Hernani Guimarães Andrade (1913-2003) was a civil engineer, Spiritist, and co-founder of the Brazilian Institute for Psychobiophysical Research (IBPP). He investigated some 75 cases of children with past-life memories but because he wrote in Portuguese, his work is not as well known as it ought to be.
Andrade was born on May 31, 1913, in Araguari, Minas Gerais, Brazil. He graduated from the University of São Paulo in civil engineering in 1941 and made a career in state and federal government service. He became involved in Spiritism as a teenager and upon his retirement, he and some friends formed the IBPP, the first Latin American organization of its kind. Andrade believed strongly that the phenomena of Spiritism could and should be appraised in a scientific manner. At first he concentrated on mediumistic communications and poltergeist phenomena, the latter unusually common in his part of Brazil. He learned about children’s reincarnation claims in the early 1960s from Ian Stevenson, who visited São Paulo to investigate cases for Twenty Cases Suggestive of Reincarnation. He began a search for similar cases, investigating them with Stevenson's methods.
In 1988, Andrade published Reencarnação no Brasil: Oito casos que sugerem renascimento (Reincarnation in Brazil: Eight Cases that Suggest Rebirth). The book has not been translated into in English, although one of its best cases, a same-family case involving suicide and a change of sex, was issued as an IBPP monograph in 1980 under the title A Case Suggestive of Reincarnation: Jacira and Ronaldo and has been reprinted in Science & Spirit, a collection of three case reports edited by Guy Lyon Playfair. Another book-length report has been translated as Reborn for Love: A Case Suggestive of Reincarnation. In addition, Playfair has summarized several of Andrade’s cases in his books New Clothes for Old Souls: Worldwide Evidence for Reincarnation and The Flying Cow: Exploring the Psychic World of Brazil.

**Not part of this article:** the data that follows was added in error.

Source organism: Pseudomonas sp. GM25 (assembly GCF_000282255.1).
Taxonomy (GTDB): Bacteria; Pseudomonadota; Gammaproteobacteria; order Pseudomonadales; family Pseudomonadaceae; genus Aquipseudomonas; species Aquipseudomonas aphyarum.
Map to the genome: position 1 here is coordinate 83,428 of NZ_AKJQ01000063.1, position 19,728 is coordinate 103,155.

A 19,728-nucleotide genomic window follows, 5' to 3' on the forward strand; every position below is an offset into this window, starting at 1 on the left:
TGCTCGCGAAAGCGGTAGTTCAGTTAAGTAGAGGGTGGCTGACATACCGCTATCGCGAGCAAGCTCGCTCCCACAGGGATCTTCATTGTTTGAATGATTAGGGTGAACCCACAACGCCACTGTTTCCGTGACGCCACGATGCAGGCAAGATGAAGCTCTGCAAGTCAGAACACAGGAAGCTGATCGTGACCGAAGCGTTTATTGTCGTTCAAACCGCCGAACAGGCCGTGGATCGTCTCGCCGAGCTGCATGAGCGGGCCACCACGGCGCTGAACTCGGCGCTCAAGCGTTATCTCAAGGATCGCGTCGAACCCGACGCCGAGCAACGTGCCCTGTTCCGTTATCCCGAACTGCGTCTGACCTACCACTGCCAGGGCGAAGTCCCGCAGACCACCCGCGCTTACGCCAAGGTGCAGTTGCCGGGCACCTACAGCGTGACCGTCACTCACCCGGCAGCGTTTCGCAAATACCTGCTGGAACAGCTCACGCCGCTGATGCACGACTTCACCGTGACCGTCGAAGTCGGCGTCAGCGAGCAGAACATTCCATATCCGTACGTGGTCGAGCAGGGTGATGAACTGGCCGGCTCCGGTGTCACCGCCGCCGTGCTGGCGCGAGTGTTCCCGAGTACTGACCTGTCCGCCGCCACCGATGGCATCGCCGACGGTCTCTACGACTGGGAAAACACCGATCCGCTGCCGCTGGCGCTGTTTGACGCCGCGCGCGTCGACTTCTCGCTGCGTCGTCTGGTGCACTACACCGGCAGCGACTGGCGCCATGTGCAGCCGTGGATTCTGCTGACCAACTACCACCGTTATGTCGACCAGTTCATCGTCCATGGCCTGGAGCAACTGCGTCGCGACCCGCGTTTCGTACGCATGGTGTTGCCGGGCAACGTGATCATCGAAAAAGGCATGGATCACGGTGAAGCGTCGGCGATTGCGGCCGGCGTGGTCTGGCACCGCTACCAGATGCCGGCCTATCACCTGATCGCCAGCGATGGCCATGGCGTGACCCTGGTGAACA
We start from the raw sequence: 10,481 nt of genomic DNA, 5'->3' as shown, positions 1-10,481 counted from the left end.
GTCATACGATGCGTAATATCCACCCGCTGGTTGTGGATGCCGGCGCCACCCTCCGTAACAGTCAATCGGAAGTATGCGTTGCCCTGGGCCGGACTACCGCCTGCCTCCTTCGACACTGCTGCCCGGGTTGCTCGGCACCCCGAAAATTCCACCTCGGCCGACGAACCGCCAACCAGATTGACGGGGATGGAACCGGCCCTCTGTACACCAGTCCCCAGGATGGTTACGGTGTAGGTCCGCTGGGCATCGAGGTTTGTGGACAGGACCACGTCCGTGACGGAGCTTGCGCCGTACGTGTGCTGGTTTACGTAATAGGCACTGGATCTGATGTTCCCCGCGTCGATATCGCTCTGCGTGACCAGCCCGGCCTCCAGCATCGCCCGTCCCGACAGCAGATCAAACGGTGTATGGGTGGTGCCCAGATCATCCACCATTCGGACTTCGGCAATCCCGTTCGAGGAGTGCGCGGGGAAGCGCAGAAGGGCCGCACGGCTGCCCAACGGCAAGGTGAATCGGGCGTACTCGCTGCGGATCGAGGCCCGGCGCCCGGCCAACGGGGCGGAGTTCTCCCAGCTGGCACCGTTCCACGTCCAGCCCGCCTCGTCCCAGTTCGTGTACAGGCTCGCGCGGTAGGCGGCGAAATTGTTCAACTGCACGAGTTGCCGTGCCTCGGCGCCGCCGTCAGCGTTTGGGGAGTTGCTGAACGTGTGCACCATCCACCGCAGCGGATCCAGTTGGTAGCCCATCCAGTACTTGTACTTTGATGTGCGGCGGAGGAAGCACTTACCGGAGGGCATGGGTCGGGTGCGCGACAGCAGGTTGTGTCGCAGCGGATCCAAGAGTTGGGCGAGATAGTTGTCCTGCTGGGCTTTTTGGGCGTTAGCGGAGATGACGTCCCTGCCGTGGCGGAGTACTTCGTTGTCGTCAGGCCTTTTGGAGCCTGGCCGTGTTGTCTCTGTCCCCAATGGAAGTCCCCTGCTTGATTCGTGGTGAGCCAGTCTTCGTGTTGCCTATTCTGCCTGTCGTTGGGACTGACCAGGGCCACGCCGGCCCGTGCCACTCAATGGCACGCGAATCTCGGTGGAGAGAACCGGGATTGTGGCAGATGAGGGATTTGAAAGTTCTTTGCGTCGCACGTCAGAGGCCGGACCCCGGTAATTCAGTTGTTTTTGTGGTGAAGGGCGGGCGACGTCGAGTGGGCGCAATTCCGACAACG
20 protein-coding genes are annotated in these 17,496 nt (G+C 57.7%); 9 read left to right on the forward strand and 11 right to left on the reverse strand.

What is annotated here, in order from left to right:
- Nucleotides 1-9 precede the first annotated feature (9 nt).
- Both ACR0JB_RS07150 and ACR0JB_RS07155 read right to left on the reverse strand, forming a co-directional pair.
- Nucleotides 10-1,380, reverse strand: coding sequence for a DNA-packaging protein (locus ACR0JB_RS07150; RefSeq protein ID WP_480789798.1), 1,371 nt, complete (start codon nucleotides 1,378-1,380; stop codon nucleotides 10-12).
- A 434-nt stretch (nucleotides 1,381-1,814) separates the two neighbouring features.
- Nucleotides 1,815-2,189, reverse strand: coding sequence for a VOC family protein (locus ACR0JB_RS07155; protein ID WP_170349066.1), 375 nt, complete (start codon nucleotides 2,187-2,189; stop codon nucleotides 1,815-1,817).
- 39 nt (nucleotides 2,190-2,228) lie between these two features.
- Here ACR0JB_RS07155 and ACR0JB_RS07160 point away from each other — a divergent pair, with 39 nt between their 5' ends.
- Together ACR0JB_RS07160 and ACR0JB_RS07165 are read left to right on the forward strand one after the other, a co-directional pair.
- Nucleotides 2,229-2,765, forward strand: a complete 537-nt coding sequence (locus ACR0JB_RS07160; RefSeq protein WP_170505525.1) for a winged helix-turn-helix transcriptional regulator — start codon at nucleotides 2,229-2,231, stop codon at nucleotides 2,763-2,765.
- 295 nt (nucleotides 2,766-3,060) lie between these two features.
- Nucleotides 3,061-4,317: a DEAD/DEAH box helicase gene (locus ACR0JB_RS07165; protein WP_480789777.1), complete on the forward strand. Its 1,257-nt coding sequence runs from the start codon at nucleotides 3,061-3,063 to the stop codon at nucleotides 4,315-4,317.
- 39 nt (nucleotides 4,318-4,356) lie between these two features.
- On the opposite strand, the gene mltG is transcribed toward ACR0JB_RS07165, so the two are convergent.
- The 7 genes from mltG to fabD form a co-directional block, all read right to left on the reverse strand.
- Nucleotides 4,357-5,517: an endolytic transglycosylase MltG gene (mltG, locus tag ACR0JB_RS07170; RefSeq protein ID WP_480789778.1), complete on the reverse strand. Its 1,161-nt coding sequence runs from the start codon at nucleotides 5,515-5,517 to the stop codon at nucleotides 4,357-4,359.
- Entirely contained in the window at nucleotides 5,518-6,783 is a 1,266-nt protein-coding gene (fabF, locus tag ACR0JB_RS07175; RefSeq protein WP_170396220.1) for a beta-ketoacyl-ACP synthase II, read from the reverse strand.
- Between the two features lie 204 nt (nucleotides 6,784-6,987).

Although Andrade was unable to identify the previous person in many instances, his cases are noteworthy for including a large number of “international cases” with previous lives apparently spent in Europe. These international cases typically feature xenoglossy, foreign languages the children had no normal opportunity to learn.
Andrade wrote 17 books altogether, some describing case investigations, others theoretical. The latter built on the ideas of Alan Kardec, the founder of Spiritism, in exploring the relation of the spirit to the physical body. Andrade also authored the first Brazilian textbook on experimental parapsychology, Parapsicologia Experimental, in 1967. He died in April, 2003, in Bauru, Brazil, just short of his 90th birthday.
Playfair, G. L. (2011). The Flying Cow: Exploring the Psychic World of Brazil. Guildford, Surrey: White Crow Books.